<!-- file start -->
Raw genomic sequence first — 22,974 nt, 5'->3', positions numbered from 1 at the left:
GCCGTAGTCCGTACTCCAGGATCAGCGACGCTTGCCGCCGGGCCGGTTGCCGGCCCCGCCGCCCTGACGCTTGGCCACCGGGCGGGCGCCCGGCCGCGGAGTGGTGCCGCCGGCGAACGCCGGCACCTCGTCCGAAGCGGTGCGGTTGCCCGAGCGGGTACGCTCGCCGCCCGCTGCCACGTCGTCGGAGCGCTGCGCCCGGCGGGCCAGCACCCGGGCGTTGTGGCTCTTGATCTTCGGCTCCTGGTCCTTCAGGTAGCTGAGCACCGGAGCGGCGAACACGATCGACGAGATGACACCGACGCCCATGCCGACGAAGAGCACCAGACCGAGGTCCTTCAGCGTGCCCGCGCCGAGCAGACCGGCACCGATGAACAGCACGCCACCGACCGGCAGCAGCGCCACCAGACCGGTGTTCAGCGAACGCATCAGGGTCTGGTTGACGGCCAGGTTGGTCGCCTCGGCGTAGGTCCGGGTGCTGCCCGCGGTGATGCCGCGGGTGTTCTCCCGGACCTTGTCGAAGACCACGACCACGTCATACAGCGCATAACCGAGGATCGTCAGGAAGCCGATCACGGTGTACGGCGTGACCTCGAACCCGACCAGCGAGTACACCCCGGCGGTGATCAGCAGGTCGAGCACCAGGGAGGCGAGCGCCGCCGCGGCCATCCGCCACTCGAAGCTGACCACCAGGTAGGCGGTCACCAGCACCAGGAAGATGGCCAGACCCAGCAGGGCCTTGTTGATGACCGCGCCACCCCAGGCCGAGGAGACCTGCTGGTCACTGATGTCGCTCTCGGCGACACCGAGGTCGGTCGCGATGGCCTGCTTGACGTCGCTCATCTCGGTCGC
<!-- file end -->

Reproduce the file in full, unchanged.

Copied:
Raw genomic sequence first — 22,974 nt, 5'->3', positions numbered from 1 at the left:
GCCGTAGTCCGTACTCCAGGATCAGCGACGCTTGCCGCCGGGCCGGTTGCCGGCCCCGCCGCCCTGACGCTTGGCCACCGGGCGGGCGCCCGGCCGCGGAGTGGTGCCGCCGGCGAACGCCGGCACCTCGTCCGAAGCGGTGCGGTTGCCCGAGCGGGTACGCTCGCCGCCCGCTGCCACGTCGTCGGAGCGCTGCGCCCGGCGGGCCAGCACCCGGGCGTTGTGGCTCTTGATCTTCGGCTCCTGGTCCTTCAGGTAGCTGAGCACCGGAGCGGCGAACACGATCGACGAGATGACACCGACGCCCATGCCGACGAAGAGCACCAGACCGAGGTCCTTCAGCGTGCCCGCGCCGAGCAGACCGGCACCGATGAACAGCACGCCACCGACCGGCAGCAGCGCCACCAGACCGGTGTTCAGCGAACGCATCAGGGTCTGGTTGACGGCCAGGTTGGTCGCCTCGGCGTAGGTCCGGGTGCTGCCCGCGGTGATGCCGCGGGTGTTCTCCCGGACCTTGTCGAAGACCACGACCACGTCATACAGCGCATAACCGAGGATCGTCAGGAAGCCGATCACGGTGTACGGCGTGACCTCGAACCCGACCAGCGAGTACACCCCGGCGGTGATCAGCAGGTCGAGCACCAGGGAGGCGAGCGCCGCCGCGGCCATCCGCCACTCGAAGCTGACCACCAGGTAGGCGGTCACCAGCACCAGGAAGATGGCCAGACCCAGCAGGGCCTTGTTGATGACCGCGCCACCCCAGGCCGAGGAGACCTGCTGGTCACTGATGTCGCTCTCGGCGACACCGAGGTCGGTCGCGATGGCCTGCTTGACGTCGCTCATCTCGGTCGC